Horse whisperers of Irish equine art

on .

Throughout history, the horse has been a symbol of battle and war, of travel, adventure, and companionship. Horses captivate artists through their form and motion, the ripple of their muscles as they gallop freely or the soft movements of their glossy coats in the sunshine. Irish Farmers Monthly meets two Irish artists who pay homage to these amazing creatures through their chosen media

Trish Findlater
As a child, Trish Findlater loved to paint and draw and her grandfather’s treasured sketches, which captured the plight of his fellow soldiers in the trenches of World War I, reveal the long history of artistic expression that runs in her family. As a past pupil of the ‘Bower’ Convent school in her hometown of Athlone, she found the emphasis it placed on art, music and drama allowed her to grow her creative talent and inspired her to attend art college at Ulster University in Belfast. From an early age, Trish fell in love with horses and she could frequently be found in the school’s stables, where she would sit on the horses' backs and talk to them. In this way she got to know the aesthetic shape of a horse and the anatomy of these noble animals.
“Everything about them captivated me, from their difficult-to-draw ears to their limbs, so structured and elegant even on the heaviest of horses, and how they taper down to the pastern and hoof. Painting this, especially when it is expressive and full of tension and life is simply magical,” she says.
Trish prefers the ooziness of oil colour paint to sketching. She believes that colour holds emotion in its expression and can tell a narrative in the way it is applied and the way it moves with the other shades on the canvas. For moments of sudden inspiration she carries a sketch pad, compressed charcoal and a soft pencil to capture spontaneous moments.
Her early work took her stateside to Denver, Colorado to paint wild mustangs while involved with the Wild American Mustang Campaign for the right of these wild horses to their freedom. Trish created a series of more than 15 commissioned paintings which were initially exhibited in Denver and then moved on to Ireland, culminating in her first display at the RDS Horseshow.
“My work has always been narrative-based, even more so now that my husband and I have moved west to county Mayo. The landscape, farm life, local hunt and my own horse riding pursuits all feed ideas and stories into my paintings.”

Sinead Ní Riain
Next year, Sinead Ní Riain will celebrate 25 years as a professional photographer. While working as a wedding photographer, Sinead met Faith and Peter Ponsonby at their cousin Jane Ponsonby’s wedding in Grove Fethard, Tipperary. They commissioned her to photograph their three daughters with the children’s ponies at their home in Kilcooley Abbey. The equine portrait of their daughter Sarah and her grey pony, taken against a red stable door, went on to win Best Portrait in the Irish Professional Photographers Association, which marked the start of Sinead’s fine art equine photography career.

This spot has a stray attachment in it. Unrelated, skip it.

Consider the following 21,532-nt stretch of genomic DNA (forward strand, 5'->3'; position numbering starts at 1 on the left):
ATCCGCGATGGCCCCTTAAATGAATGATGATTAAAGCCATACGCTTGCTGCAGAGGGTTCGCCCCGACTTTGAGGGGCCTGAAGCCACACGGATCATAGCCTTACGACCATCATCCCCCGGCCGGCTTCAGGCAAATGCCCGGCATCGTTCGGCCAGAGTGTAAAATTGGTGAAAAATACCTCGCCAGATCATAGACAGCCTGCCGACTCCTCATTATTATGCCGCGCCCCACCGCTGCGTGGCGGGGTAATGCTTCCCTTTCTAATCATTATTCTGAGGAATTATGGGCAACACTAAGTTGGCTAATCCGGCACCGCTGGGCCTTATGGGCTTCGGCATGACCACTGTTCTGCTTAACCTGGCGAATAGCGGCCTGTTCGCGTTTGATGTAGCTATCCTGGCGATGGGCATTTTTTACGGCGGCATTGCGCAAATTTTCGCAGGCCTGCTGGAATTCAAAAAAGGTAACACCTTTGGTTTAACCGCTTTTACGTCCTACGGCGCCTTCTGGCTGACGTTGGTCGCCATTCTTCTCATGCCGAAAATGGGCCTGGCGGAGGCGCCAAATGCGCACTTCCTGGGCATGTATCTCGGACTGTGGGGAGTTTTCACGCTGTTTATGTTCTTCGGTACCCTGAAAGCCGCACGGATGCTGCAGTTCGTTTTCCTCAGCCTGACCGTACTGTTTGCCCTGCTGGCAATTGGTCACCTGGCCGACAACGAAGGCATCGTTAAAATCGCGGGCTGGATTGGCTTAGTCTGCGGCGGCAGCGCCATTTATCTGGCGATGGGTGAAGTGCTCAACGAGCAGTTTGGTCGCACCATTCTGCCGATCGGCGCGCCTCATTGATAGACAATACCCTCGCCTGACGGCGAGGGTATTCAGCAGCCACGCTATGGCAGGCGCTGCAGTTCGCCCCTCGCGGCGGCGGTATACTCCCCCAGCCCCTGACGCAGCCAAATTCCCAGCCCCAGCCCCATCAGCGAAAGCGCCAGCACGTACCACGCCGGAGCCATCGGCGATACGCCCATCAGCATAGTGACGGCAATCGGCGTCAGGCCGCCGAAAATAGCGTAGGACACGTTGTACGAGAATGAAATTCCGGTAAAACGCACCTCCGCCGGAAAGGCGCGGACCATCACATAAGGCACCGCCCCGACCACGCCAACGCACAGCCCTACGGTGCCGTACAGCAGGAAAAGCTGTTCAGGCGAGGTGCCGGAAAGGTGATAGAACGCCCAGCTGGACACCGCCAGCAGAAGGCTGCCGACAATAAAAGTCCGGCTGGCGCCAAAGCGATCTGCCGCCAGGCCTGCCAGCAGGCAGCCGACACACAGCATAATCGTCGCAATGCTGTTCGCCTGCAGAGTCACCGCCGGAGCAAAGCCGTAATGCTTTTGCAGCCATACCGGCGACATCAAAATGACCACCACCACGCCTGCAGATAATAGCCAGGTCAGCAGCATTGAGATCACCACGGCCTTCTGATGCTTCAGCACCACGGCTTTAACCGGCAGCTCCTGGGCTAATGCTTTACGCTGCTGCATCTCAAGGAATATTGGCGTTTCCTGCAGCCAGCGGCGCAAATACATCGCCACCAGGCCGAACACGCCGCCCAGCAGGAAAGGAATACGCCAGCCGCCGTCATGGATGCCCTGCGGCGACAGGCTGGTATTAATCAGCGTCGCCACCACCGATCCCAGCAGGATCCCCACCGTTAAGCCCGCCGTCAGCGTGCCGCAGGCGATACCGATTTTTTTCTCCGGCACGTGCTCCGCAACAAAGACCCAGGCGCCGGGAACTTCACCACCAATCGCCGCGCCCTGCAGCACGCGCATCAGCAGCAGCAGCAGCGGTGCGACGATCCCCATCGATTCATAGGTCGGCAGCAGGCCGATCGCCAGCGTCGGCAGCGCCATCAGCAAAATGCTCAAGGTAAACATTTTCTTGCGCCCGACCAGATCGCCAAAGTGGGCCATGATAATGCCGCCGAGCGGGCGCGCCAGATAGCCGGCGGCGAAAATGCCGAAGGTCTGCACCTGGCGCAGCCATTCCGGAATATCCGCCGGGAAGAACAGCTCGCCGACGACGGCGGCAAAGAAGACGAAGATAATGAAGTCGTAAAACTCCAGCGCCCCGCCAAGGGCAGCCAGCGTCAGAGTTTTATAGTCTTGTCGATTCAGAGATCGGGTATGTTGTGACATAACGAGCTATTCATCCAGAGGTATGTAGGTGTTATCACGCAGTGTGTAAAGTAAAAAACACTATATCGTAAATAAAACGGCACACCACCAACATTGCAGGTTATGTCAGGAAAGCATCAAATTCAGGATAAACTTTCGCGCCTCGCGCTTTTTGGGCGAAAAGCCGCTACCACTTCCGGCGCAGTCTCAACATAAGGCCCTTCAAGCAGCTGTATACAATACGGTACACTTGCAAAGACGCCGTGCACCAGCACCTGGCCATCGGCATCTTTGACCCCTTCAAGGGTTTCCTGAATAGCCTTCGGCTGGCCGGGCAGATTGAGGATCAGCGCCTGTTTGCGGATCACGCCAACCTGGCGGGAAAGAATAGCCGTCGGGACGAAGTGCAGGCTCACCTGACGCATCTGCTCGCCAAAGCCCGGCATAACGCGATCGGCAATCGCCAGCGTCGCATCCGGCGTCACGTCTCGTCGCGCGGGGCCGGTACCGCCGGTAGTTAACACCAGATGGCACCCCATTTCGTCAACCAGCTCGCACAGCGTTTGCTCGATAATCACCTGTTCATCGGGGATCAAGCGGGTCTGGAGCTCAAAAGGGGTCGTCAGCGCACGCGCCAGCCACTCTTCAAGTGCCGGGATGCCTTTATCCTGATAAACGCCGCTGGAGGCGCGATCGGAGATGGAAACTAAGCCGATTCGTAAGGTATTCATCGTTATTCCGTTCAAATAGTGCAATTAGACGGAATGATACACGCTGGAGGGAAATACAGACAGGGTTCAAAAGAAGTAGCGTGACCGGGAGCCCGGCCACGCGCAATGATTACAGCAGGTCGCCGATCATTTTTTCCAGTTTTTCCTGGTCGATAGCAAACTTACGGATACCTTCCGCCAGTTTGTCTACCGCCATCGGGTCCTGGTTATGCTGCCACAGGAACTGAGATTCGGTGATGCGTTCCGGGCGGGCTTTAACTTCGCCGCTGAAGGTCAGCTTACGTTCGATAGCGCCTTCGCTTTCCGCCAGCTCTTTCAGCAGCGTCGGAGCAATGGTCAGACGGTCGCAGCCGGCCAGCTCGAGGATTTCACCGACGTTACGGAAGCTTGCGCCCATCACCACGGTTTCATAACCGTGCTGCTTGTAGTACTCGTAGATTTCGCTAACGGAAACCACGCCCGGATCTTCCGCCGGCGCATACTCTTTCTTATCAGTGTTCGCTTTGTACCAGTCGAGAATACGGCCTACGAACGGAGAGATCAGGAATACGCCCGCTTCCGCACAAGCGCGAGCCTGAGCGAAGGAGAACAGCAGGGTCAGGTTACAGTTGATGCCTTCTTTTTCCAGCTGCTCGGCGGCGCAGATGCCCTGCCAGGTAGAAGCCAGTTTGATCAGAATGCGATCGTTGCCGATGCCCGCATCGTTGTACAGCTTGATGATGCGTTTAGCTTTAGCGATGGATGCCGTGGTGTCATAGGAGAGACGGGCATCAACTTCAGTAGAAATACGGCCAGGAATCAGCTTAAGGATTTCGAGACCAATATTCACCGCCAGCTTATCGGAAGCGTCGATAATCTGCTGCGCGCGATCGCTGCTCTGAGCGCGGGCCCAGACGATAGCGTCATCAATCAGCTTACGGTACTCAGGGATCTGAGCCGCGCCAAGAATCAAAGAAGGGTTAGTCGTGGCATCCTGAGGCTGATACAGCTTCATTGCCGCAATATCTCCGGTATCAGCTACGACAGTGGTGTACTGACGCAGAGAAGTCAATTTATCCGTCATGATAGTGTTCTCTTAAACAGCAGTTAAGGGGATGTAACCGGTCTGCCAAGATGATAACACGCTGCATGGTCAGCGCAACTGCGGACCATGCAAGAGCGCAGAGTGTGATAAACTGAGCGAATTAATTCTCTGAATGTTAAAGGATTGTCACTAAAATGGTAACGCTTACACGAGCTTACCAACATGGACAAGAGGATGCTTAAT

“This led to photographing Aidan and Anne Marie O’Brien’s children when they first moved to Ballydoyle with their ponies. One day after finishing the shoot, Anne Marie showed me photographs she had taken at dawn when she was out riding. I could tell she had natural artistic talent for photographing horses in their environmental landscape. I ended up teaching her photography and, by accident, I learned how to handle and communicate with horses from two of the best horse people I know,” says Sinead. With Ann Marie’s encouragement, Sinead successfully held her first exhibition at the Dublin Horse Show and the rest is history. Growing up in Tipperary’s landscape of horses and lush green fields, it’s no wonder Sinead became an equine photographer but she explains that the relationship between a horse and its owner is what truly inspires her work. “These people spend 365 days of the year with their horses. People that are good with horses usually have a very quiet energy and watching them communicate with their horses is always very special. In my opinion, the three key things in a good photograph are lighting, composition and expression. Over the years I’ve photographed in every county in Ireland across all disciplines from hunting to eventing. Irish people have an amazing connection with horses and it’s why they are so successful in breeding and competing.”